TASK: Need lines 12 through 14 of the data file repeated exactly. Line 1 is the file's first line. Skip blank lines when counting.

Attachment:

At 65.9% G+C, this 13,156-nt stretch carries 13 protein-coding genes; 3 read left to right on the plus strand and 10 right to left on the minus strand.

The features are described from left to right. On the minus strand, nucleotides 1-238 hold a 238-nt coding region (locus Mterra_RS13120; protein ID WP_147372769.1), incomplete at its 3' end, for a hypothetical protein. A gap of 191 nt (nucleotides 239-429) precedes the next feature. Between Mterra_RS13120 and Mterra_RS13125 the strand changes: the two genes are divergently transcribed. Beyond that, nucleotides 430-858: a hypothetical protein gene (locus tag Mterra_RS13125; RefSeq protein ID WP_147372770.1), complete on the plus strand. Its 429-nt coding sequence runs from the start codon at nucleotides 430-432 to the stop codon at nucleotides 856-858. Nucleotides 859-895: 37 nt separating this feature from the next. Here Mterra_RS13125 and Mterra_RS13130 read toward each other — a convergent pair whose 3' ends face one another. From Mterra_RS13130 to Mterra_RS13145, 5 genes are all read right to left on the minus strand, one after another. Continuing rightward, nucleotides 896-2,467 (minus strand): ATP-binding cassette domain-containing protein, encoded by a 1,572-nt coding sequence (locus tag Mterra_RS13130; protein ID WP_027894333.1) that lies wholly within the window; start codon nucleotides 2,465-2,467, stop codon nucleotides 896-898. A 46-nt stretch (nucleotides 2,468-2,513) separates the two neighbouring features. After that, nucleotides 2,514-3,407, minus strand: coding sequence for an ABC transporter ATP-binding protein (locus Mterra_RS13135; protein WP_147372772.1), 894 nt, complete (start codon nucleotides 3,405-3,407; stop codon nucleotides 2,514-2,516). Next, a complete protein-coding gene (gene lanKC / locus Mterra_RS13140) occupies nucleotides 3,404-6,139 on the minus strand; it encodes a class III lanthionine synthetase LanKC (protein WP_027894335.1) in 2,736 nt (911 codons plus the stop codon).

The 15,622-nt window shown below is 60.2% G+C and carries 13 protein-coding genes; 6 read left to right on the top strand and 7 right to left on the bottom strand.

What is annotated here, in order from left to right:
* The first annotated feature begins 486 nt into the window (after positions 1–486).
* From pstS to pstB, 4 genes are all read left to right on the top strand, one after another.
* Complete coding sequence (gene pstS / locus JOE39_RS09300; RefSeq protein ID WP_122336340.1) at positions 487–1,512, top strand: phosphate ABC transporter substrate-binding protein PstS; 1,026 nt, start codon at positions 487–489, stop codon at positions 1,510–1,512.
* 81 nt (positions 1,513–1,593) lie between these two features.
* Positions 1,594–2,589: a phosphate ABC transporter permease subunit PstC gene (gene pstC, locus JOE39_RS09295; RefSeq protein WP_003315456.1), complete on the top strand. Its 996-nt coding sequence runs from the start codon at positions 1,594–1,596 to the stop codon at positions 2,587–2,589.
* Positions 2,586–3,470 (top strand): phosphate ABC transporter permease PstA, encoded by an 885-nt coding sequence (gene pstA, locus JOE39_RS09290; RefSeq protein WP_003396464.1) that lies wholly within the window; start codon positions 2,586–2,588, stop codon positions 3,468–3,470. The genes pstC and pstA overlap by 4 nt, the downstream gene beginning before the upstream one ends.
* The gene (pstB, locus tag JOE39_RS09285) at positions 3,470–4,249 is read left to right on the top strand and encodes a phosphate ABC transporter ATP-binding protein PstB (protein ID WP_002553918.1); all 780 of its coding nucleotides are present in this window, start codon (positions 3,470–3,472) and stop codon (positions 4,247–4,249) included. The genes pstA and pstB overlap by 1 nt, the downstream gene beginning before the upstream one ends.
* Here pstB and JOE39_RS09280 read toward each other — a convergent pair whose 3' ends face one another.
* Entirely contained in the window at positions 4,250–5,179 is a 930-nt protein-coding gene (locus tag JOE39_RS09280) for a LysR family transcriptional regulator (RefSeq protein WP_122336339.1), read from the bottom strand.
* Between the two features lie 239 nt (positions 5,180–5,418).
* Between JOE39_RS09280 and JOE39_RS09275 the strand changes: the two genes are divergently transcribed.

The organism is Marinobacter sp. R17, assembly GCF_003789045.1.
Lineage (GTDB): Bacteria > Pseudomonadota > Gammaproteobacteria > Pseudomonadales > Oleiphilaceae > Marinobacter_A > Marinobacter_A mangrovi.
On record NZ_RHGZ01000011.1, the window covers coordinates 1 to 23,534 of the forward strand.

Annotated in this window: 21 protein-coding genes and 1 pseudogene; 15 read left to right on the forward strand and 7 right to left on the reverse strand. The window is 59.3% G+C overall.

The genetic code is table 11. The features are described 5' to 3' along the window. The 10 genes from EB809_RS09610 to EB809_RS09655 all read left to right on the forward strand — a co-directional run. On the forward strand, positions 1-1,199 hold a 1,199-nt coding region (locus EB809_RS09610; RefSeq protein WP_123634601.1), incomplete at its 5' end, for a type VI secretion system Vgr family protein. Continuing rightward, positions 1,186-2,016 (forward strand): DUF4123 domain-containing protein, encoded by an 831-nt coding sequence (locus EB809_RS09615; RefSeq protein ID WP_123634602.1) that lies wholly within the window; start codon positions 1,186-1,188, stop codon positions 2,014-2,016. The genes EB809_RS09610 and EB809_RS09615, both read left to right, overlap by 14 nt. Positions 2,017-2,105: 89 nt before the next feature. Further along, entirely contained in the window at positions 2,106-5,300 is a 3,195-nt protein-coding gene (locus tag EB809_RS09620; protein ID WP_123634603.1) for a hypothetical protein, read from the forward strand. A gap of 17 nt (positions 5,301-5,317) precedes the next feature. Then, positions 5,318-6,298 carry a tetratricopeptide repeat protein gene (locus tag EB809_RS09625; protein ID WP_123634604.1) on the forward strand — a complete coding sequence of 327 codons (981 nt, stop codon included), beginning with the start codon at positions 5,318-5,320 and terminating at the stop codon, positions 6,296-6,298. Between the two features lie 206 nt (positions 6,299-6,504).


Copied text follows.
* Here pstB and JOE39_RS09280 read toward each other — a convergent pair whose 3' ends face one another.
* Entirely contained in the window at positions 4,250–5,179 is a 930-nt protein-coding gene (locus tag JOE39_RS09280) for a LysR family transcriptional regulator (RefSeq protein WP_122336339.1), read from the bottom strand.
* Between the two features lie 239 nt (positions 5,180–5,418).